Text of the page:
We’re never slow to throw mud in the direction of the ECB (confession time: it’s not actually mud), indeed they are one of our most frequent virtual punchbags. Generally, this is fairly justified, for example when they take an age trying to sort out the recent saga about a particular bunch of England cricketers. Or when they’re arsing around with insignificant aspects of the domestic season, rather than focusing on improvements that could actually help the game.
However we fear that our position must now change. No longer will we shout insults from our balcony whenever we see someone who looks vaguely like Giles Clarke. We’ve even poured the green ink down the sink.
Yesterday, the ECB announced that the domestic List A matches will be changed from 40 overs per innings to 50 overs. Hallelujah! Few, if any, other countries play 40 over cricket. Certainly there has never been a 40 over Limited Overs International. Yet for several seasons the ECB have persisted with this anomalous form of the game. Hopefully, the next step will be to ensure the regulations for the Clydesdale Bank 50 are as similar as practically possible to the regulations for One Day Internationals. Generally, the more county cricketers that are playing under the same conditions as international teams, and the more frequently that those conditions are used, should be a positive thing for English cricket.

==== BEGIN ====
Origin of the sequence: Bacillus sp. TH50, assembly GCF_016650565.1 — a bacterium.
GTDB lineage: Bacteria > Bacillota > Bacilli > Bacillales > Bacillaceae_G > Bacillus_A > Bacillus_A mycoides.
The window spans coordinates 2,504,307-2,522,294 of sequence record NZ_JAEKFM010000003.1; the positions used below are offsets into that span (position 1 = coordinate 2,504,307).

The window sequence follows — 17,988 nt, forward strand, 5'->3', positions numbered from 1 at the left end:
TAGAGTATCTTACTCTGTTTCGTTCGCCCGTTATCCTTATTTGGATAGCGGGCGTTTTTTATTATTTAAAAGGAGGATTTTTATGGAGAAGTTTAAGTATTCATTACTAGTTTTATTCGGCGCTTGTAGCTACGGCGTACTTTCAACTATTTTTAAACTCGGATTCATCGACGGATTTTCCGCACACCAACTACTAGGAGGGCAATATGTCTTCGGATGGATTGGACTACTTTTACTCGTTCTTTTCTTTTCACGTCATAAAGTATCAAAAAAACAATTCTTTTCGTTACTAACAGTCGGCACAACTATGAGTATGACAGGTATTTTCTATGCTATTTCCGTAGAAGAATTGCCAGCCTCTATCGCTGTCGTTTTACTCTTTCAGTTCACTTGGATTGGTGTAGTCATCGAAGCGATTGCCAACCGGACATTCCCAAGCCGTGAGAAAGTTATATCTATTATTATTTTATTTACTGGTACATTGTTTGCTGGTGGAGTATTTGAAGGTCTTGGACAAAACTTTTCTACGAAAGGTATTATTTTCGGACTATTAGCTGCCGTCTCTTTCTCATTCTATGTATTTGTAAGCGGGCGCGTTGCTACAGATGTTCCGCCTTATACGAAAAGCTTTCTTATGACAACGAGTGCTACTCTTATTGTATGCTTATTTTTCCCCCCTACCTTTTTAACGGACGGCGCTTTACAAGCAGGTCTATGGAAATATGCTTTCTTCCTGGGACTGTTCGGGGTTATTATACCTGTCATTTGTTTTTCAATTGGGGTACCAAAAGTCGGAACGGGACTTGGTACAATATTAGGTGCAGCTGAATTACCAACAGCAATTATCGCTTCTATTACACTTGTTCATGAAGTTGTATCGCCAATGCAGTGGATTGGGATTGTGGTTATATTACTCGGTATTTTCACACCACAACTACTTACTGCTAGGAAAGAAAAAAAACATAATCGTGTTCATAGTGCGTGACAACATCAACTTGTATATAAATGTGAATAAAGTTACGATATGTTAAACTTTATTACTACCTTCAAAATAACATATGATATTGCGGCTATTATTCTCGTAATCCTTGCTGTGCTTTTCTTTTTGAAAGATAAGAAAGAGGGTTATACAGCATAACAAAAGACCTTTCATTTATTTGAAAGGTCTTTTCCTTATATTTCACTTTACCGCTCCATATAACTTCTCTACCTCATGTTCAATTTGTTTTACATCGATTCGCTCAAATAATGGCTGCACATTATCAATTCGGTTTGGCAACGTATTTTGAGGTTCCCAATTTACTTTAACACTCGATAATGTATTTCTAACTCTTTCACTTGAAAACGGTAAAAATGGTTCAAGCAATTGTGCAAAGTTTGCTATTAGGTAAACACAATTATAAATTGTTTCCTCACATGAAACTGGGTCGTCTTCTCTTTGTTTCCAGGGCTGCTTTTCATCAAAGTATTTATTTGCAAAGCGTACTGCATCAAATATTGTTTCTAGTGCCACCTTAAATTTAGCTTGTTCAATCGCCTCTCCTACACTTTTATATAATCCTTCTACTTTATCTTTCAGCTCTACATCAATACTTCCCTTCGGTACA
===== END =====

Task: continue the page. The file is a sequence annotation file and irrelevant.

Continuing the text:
Before we get carried away in our praise, we should note that these changes take effect from the 2014 season, rather than next year. Also, the structure of the tournament will mean there’s no room for Scotland, the Netherlands or the Unicorns. We’ve never been convinced about the value of Unicorns, but it is a shame that the two Associate nations have been deleted (mind you, it’s not the England, Wales, Scotland, the Netherlands and Unicorns Cricket Board). Perhaps the Board can’t stand Alex Salmond.
We hope the Board of the ECB do something silly soon (such as devising a T20 setup from 2014 onwards in which they’ve given Surrey the option to not play on Fridays – unlike the other counties apparently – due to the sheer variety of competing nightlife, which for some reason doesn’t affect neighbouring Middlesex and moreover assumes people will forgo gigs, the ballet, an art gallery, a scampi dinner or dogging for the pleasure of watching Gareth Batty and Jon Lewis so long as it’s not the weekend), then we can get back to our usual moaning. Complimenting them is a bit of a sickening feeling.